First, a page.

Designing questionnaires can be an exercise in cross-communication, since words often have a special meaning to some people and the key to good surveys is to elicit the information we need, but also to know what the respondents mean when they respond. Remember the conversation between Humpty Dumpty and Alice in Lewis Carroll’s "Alice in Wonderland"?
Humpty Dumpty: "…There are three hundred and sixty-four days when you might get unbirthday presents."
"Certainly", said Alice.
"And only one for birthday presents, you know. There’s glory for you."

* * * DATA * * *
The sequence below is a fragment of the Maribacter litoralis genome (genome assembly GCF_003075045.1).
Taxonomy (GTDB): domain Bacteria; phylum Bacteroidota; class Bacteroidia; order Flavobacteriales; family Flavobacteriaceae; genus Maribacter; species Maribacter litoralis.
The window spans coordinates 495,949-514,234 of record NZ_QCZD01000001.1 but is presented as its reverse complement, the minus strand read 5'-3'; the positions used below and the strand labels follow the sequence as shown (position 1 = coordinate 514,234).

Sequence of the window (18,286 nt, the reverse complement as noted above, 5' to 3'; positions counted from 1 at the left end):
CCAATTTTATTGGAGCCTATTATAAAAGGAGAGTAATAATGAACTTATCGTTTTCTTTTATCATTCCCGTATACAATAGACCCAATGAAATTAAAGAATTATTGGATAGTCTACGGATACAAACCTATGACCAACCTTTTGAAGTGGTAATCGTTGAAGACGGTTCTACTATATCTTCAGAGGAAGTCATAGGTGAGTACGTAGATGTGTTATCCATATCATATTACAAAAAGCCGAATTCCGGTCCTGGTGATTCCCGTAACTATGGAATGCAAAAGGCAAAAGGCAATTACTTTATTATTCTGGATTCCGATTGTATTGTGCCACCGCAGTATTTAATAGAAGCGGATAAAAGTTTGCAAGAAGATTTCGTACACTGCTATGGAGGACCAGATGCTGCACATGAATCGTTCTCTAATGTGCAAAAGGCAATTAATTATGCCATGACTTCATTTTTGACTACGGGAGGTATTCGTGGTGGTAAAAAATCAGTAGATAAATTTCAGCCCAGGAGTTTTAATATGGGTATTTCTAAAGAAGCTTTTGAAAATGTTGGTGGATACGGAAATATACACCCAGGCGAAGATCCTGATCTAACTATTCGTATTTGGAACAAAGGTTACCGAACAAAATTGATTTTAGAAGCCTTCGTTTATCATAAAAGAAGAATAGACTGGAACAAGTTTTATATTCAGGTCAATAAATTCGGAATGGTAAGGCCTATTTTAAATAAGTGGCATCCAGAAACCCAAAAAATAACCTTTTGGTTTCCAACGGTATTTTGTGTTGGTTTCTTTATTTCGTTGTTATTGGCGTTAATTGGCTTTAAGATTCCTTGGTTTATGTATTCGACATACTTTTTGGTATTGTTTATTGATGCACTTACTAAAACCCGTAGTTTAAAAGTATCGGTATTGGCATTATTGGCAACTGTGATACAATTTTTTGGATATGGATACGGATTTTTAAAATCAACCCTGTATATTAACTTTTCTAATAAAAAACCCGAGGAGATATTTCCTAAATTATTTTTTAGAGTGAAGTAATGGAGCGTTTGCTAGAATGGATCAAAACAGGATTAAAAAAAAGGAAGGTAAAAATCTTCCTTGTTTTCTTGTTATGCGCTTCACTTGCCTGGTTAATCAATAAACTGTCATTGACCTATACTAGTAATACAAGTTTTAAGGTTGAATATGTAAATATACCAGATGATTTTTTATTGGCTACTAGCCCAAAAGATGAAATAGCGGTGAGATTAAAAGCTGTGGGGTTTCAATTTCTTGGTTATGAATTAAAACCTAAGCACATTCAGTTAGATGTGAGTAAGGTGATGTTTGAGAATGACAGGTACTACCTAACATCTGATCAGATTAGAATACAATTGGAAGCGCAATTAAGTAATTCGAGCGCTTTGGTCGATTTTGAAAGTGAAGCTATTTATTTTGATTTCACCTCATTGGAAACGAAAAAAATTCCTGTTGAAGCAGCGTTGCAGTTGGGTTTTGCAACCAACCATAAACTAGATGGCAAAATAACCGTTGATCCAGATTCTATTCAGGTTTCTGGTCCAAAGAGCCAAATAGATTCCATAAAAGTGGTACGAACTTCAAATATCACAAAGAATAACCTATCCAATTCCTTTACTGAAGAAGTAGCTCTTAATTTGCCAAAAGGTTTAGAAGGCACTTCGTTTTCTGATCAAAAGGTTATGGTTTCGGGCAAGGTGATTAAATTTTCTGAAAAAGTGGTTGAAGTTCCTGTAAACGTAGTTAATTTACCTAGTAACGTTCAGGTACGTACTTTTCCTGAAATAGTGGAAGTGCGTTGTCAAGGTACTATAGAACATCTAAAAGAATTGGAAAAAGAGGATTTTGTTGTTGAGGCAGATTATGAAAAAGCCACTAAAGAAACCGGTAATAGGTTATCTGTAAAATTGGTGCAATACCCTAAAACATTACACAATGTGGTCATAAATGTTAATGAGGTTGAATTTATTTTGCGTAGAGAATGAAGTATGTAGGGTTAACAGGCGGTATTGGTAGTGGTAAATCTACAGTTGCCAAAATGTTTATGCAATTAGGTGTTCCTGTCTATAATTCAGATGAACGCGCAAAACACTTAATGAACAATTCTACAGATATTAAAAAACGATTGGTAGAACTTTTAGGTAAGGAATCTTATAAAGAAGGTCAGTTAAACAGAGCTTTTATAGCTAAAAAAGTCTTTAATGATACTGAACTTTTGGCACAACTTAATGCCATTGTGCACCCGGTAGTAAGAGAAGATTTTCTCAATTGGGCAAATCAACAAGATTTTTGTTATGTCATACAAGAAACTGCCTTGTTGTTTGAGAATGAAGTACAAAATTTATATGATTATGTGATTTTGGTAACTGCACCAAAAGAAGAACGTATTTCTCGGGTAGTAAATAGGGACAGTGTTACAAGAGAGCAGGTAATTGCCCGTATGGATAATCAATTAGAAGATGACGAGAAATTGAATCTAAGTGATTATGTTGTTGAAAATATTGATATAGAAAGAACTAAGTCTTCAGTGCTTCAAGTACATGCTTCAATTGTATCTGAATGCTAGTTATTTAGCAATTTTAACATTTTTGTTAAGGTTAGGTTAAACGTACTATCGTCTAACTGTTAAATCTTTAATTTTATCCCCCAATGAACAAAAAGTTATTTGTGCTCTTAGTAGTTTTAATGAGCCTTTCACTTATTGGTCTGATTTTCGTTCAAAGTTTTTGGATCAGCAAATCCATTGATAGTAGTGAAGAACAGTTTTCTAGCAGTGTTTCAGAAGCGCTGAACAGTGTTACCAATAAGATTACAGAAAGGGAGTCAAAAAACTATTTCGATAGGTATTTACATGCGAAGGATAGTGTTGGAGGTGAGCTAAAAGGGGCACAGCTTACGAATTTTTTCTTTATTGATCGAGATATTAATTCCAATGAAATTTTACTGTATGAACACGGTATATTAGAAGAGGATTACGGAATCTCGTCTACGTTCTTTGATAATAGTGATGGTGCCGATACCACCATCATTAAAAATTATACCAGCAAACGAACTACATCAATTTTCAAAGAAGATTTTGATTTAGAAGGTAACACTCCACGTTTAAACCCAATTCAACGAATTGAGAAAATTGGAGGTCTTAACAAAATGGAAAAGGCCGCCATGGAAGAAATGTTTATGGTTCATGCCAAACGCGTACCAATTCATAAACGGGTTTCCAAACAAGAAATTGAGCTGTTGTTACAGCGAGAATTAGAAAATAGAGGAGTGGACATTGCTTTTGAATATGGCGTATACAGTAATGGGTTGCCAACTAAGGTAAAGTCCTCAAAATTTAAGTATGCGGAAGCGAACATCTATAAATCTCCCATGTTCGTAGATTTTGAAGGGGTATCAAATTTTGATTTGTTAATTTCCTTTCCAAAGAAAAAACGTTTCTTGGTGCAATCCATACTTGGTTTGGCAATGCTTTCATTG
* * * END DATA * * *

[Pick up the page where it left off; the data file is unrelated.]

"I don’t know what you mean by ‘glory’." Alice said.
Humpty Dumpty smiled contemptuously. "Of course you don’t – till I tell you. I meant ‘there’s a nice knock-down argument’."
"But ‘glory’ doesn’t mean ‘a nice knock-down argument’.
"It means just what I choose it to mean – neither more nor less."
Or how about this example of cross-communication from Hagar?
In order to avoid this kind of frustrating exercise in communication, let us first look at the two different question types, and then look at common errors in question wording to avoid.
Please see this very helpful article by Pamela Narins from the SPSS website on how to write more effective survey questions. And if you think only inexperienced researchers have trouble with the wording of questions, take a look at this debate over ethnic background that has been troubling the experts at Statistics Canada for years!